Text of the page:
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Coumadin (warfarin) is the active ingredient in rat poison. That being said, Coumadin is dosed, for humans, in a manner which prevents blood clotting (especially for those at risk), and does not act as a poison at the therapeutic dosage level. (However, when rats ingest the high concentrations of warfarin in rat poison, they bleed to death, internally.)
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Mostly of the legal drugs contain rat poison or plant seends.
Warfrain The same thing given people to thin their blood. Rat eats it, blood gets so thin it bleeds to death internally.
While they are not poisonous (having no venom), wild rats (not pets) can carry a variety of diseases. Actually, those purchased in pet stores make very good pets. I had …one for a few years and he was just great.
There are different classes of rat poison. One common type is the warfarin-class of poisons, which work to thin the blood. After consuming enough of the poison, the rat lose…s the ability to clot its blood and it basically bleeds to death. Another type is a neurologic poison, which causes the rat to have seizures and die.\n \n The poison thins their blood, causing them to bleed through mucus membranes. The rat's blood pressure is lowered. The rat's blood gets to the point that the blood is too thin to carry oxygen and they die. The poison (most likely arsenic) in the rat killer poisons the rat, therefore killing the rat because of the poison. . The actual effect of most rat poisons on a rat is to cause the animal's body to bleed to death internally, due to the anti-coagulants in the poison.
A few days. The poison thins their blood. They bleed internally and their organs fail.
Rat poison is usually an anticoagulant that is it is a chemical that stops blood from coagulating. So yes it should finish off (kill) an iguana if it eats enough of it.
It is very slow. But they ussally just fall asleep and do not wake up.
yeas, they have a slow and painful death
Rat poison IS coumadin.
Pretty bad, poison is quite a slow and painful death for rats.
The poison smells like food they would naturally eat .
The reason why rat poison works so well is because rats cannot vomit, and such the poison cannot be expelled. My suggestion, if it is a pet rat, don't let it get near rat pois…on in the first place and make sure you have a vet who is willing to care for a rat, and give them a call. A little more...Modern anticoagulant rodenticides interfere with the body recycling Vitamin K, so once basic resources are exhausted, clotting stops. Vitamin K works in rat and human overdoses to reactivate clotting. I am not able to find any data that show dosage or administration techniques for a poisoned rat, so you'll have to work with your vet on this. Note also the website reference.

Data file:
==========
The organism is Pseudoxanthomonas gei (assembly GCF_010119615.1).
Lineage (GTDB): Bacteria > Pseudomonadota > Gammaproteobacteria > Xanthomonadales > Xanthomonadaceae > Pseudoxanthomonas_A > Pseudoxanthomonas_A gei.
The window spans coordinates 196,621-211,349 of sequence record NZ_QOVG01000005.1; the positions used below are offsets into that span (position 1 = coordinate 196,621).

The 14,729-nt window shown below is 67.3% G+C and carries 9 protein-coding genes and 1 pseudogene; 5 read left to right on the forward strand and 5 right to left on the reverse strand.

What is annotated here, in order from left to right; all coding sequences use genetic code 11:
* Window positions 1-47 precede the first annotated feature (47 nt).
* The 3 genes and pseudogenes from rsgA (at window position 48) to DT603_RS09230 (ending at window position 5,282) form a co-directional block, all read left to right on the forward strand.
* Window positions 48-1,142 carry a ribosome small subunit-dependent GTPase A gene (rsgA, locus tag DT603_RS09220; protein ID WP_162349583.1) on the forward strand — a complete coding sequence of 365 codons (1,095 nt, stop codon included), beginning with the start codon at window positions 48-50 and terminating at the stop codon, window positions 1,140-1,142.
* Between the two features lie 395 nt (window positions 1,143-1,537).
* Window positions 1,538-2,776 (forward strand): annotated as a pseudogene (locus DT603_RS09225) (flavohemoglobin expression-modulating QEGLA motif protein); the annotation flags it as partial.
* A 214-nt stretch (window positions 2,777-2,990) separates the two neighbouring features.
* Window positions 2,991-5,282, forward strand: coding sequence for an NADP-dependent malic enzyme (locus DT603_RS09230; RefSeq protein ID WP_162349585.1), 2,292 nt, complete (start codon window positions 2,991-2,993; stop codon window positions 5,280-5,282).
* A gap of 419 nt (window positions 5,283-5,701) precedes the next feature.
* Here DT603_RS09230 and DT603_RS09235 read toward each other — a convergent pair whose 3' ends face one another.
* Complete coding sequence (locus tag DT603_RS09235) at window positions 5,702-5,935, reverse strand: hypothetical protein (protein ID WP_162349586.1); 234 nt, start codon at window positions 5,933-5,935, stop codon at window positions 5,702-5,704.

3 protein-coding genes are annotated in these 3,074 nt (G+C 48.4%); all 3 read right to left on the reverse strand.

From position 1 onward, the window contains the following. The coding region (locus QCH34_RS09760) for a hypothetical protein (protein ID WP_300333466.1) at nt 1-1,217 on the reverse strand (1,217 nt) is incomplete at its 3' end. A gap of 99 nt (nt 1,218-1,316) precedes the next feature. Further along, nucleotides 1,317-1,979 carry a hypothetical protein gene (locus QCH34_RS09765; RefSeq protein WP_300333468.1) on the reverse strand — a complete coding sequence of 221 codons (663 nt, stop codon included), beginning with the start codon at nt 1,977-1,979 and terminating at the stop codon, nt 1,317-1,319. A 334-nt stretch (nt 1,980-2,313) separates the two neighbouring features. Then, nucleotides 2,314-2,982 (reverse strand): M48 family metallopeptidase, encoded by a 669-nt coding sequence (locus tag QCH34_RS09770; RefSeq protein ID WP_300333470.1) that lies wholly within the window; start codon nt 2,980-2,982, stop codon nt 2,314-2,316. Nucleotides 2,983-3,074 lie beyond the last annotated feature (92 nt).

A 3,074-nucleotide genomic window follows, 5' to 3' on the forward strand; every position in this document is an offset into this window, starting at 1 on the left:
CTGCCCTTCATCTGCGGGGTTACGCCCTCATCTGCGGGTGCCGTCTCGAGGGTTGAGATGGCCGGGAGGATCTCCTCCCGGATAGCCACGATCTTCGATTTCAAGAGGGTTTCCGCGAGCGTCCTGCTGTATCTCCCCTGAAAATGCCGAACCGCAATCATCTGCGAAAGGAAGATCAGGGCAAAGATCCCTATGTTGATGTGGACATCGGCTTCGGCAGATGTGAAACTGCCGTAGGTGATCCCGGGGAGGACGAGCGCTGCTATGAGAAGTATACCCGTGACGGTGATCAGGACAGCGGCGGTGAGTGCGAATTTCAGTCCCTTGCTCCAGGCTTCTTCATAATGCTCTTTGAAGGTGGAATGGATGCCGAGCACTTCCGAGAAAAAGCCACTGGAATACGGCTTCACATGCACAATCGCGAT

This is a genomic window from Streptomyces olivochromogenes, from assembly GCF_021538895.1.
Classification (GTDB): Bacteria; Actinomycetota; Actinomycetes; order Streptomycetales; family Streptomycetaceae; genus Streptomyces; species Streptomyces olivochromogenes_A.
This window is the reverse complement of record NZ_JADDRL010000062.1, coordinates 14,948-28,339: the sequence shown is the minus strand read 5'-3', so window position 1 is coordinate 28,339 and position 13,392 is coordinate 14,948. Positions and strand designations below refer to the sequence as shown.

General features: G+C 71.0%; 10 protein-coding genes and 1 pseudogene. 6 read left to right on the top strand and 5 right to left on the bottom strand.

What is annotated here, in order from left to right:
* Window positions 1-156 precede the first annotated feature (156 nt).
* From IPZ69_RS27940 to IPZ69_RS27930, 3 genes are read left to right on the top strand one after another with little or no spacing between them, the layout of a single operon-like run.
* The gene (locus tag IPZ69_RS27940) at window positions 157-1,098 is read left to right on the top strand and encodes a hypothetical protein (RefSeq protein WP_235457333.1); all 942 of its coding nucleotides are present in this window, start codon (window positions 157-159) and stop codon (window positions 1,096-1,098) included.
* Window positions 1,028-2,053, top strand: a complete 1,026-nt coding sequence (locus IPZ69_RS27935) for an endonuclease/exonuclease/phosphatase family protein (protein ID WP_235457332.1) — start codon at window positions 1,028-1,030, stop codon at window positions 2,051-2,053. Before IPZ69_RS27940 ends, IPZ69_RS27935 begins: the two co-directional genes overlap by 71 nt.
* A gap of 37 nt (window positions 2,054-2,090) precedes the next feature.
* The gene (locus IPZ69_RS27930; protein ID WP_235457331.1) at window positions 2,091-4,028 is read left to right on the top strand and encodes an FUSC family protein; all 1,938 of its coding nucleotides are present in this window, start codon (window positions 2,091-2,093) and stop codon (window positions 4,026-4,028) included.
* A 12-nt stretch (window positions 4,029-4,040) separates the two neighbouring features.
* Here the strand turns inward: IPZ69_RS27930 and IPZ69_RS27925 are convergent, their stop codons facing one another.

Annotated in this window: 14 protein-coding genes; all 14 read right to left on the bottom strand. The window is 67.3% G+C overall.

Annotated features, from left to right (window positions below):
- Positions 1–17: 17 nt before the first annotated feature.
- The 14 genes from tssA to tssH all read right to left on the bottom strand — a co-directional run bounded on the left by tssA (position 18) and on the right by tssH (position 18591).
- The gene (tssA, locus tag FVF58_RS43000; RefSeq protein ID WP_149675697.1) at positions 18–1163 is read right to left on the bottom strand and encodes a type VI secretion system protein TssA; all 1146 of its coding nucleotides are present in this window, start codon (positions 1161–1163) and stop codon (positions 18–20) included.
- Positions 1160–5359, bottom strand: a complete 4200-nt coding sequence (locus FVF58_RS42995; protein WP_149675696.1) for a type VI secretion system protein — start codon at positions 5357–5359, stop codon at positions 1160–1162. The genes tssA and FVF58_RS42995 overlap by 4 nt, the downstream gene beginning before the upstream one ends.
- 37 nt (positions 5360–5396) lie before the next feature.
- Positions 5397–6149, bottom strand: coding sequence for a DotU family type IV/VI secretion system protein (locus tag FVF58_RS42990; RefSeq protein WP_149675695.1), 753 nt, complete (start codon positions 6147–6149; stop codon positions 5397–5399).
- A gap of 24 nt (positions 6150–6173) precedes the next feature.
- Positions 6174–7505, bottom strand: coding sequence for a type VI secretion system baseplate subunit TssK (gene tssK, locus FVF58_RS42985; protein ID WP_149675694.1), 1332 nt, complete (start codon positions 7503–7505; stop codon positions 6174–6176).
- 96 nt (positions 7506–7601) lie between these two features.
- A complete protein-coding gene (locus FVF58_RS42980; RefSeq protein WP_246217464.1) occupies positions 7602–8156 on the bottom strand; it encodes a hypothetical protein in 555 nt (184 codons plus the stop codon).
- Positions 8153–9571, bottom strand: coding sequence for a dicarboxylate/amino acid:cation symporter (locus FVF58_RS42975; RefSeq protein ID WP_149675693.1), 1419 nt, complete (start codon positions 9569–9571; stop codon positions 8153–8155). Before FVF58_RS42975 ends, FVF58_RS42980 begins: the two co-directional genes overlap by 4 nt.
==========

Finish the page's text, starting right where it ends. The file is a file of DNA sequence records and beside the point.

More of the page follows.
Absolutely. If your cat has eaten rat poison, you may be able to save it's life. Get to a vet FAST!
The poison Will get into their blood and clot it up that causes internal bleeding of the body witch causes the rat to explode.
It's the other way around. Coumadin, long-time anticoagulant medication used by humans was applied as a rat toxin. The idea was that, a medication in a dosage harmless to huma…ns would prove fatal for rats, mostly because of comparative sizes: A dose for a 150lb human was a massive overdose for a 6oz. rat. And this worked for a while. However, rats evolved past this and now, a human-normal dose of coumadin is no longer toxic for rats. To address this we've gone on to "super-coumadin" for rats -- another anticoagulant, only this time the rat-lethal (or LD50) does is also acutely toxic to humans.